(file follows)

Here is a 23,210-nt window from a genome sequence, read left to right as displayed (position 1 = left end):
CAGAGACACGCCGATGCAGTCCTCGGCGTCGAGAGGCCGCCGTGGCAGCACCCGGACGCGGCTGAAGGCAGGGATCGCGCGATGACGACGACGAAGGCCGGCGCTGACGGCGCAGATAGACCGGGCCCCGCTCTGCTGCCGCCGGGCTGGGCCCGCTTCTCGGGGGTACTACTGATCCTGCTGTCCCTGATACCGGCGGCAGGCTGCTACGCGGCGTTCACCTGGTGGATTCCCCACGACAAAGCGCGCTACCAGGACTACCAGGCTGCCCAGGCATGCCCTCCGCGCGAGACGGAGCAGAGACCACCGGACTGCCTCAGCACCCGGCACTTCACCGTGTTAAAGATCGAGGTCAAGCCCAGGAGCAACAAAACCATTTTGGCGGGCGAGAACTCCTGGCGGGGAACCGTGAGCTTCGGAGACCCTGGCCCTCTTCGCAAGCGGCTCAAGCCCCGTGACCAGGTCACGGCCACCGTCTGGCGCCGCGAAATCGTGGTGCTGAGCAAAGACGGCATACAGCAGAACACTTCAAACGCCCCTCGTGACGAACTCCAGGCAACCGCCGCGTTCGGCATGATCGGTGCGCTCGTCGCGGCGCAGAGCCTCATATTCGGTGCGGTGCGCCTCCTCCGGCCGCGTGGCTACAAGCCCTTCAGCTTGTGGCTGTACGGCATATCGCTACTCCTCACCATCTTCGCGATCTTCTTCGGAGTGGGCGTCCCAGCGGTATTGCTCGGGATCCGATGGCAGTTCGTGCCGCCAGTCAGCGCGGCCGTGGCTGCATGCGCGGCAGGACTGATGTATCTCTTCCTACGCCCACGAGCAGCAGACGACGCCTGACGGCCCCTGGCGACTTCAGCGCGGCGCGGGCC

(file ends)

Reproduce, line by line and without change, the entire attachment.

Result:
Here is a 23,210-nt window from a genome sequence, read left to right as displayed (position 1 = left end):
CAGAGACACGCCGATGCAGTCCTCGGCGTCGAGAGGCCGCCGTGGCAGCACCCGGACGCGGCTGAAGGCAGGGATCGCGCGATGACGACGACGAAGGCCGGCGCTGACGGCGCAGATAGACCGGGCCCCGCTCTGCTGCCGCCGGGCTGGGCCCGCTTCTCGGGGGTACTACTGATCCTGCTGTCCCTGATACCGGCGGCAGGCTGCTACGCGGCGTTCACCTGGTGGATTCCCCACGACAAAGCGCGCTACCAGGACTACCAGGCTGCCCAGGCATGCCCTCCGCGCGAGACGGAGCAGAGACCACCGGACTGCCTCAGCACCCGGCACTTCACCGTGTTAAAGATCGAGGTCAAGCCCAGGAGCAACAAAACCATTTTGGCGGGCGAGAACTCCTGGCGGGGAACCGTGAGCTTCGGAGACCCTGGCCCTCTTCGCAAGCGGCTCAAGCCCCGTGACCAGGTCACGGCCACCGTCTGGCGCCGCGAAATCGTGGTGCTGAGCAAAGACGGCATACAGCAGAACACTTCAAACGCCCCTCGTGACGAACTCCAGGCAACCGCCGCGTTCGGCATGATCGGTGCGCTCGTCGCGGCGCAGAGCCTCATATTCGGTGCGGTGCGCCTCCTCCGGCCGCGTGGCTACAAGCCCTTCAGCTTGTGGCTGTACGGCATATCGCTACTCCTCACCATCTTCGCGATCTTCTTCGGAGTGGGCGTCCCAGCGGTATTGCTCGGGATCCGATGGCAGTTCGTGCCGCCAGTCAGCGCGGCCGTGGCTGCATGCGCGGCAGGACTGATGTATCTCTTCCTACGCCCACGAGCAGCAGACGACGCCTGACGGCCCCTGGCGACTTCAGCGCGGCGCGGGCC